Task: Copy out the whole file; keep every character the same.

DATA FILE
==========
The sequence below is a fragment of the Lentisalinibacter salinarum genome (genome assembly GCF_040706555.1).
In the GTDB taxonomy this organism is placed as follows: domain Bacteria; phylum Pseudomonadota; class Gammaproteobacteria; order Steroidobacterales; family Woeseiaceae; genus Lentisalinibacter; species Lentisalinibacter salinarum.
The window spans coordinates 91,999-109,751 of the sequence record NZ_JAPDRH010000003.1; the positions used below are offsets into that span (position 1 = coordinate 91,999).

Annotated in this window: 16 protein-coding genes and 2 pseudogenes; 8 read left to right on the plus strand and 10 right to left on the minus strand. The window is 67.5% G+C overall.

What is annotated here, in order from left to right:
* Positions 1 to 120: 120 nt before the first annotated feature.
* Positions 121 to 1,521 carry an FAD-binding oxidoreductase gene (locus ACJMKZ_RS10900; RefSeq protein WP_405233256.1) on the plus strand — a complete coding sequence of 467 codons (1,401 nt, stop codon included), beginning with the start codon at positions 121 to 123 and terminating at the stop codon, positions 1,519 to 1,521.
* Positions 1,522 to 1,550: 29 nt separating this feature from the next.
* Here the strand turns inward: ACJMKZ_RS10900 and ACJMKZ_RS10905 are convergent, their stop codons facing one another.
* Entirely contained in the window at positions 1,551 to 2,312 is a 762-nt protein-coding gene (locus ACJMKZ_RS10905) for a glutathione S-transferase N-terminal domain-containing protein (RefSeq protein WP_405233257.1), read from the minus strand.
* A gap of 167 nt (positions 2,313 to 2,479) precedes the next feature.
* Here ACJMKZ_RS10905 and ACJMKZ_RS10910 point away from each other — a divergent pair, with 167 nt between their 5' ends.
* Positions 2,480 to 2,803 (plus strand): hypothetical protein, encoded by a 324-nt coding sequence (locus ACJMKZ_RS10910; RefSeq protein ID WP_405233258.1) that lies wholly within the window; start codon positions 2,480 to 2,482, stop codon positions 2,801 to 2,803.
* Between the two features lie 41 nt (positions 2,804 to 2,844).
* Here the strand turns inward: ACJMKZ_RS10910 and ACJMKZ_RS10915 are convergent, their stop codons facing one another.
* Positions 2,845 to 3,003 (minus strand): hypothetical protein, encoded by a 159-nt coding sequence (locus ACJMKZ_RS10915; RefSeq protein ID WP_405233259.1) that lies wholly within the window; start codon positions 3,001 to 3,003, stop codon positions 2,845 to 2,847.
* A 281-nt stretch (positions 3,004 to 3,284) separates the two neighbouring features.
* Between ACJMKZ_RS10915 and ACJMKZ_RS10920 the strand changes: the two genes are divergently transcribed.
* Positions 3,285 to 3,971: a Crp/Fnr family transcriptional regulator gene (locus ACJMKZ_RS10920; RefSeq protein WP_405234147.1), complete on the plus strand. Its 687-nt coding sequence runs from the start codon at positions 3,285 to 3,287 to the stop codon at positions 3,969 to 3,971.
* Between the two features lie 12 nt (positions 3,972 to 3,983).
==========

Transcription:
The sequence below is a fragment of the Lentisalinibacter salinarum genome (genome assembly GCF_040706555.1).
In the GTDB taxonomy this organism is placed as follows: domain Bacteria; phylum Pseudomonadota; class Gammaproteobacteria; order Steroidobacterales; family Woeseiaceae; genus Lentisalinibacter; species Lentisalinibacter salinarum.
The window spans coordinates 91,999-109,751 of the sequence record NZ_JAPDRH010000003.1; the positions used below are offsets into that span (position 1 = coordinate 91,999).

Annotated in this window: 16 protein-coding genes and 2 pseudogenes; 8 read left to right on the plus strand and 10 right to left on the minus strand. The window is 67.5% G+C overall.

What is annotated here, in order from left to right:
* Positions 1 to 120: 120 nt before the first annotated feature.
* Positions 121 to 1,521 carry an FAD-binding oxidoreductase gene (locus ACJMKZ_RS10900; RefSeq protein WP_405233256.1) on the plus strand — a complete coding sequence of 467 codons (1,401 nt, stop codon included), beginning with the start codon at positions 121 to 123 and terminating at the stop codon, positions 1,519 to 1,521.
* Positions 1,522 to 1,550: 29 nt separating this feature from the next.
* Here the strand turns inward: ACJMKZ_RS10900 and ACJMKZ_RS10905 are convergent, their stop codons facing one another.
* Entirely contained in the window at positions 1,551 to 2,312 is a 762-nt protein-coding gene (locus ACJMKZ_RS10905) for a glutathione S-transferase N-terminal domain-containing protein (RefSeq protein WP_405233257.1), read from the minus strand.
* A gap of 167 nt (positions 2,313 to 2,479) precedes the next feature.
* Here ACJMKZ_RS10905 and ACJMKZ_RS10910 point away from each other — a divergent pair, with 167 nt between their 5' ends.
* Positions 2,480 to 2,803 (plus strand): hypothetical protein, encoded by a 324-nt coding sequence (locus ACJMKZ_RS10910; RefSeq protein ID WP_405233258.1) that lies wholly within the window; start codon positions 2,480 to 2,482, stop codon positions 2,801 to 2,803.
* Between the two features lie 41 nt (positions 2,804 to 2,844).
* Here the strand turns inward: ACJMKZ_RS10910 and ACJMKZ_RS10915 are convergent, their stop codons facing one another.
* Positions 2,845 to 3,003 (minus strand): hypothetical protein, encoded by a 159-nt coding sequence (locus ACJMKZ_RS10915; RefSeq protein ID WP_405233259.1) that lies wholly within the window; start codon positions 3,001 to 3,003, stop codon positions 2,845 to 2,847.
* A 281-nt stretch (positions 3,004 to 3,284) separates the two neighbouring features.
* Between ACJMKZ_RS10915 and ACJMKZ_RS10920 the strand changes: the two genes are divergently transcribed.
* Positions 3,285 to 3,971: a Crp/Fnr family transcriptional regulator gene (locus ACJMKZ_RS10920; RefSeq protein WP_405234147.1), complete on the plus strand. Its 687-nt coding sequence runs from the start codon at positions 3,285 to 3,287 to the stop codon at positions 3,969 to 3,971.
* Between the two features lie 12 nt (positions 3,972 to 3,983).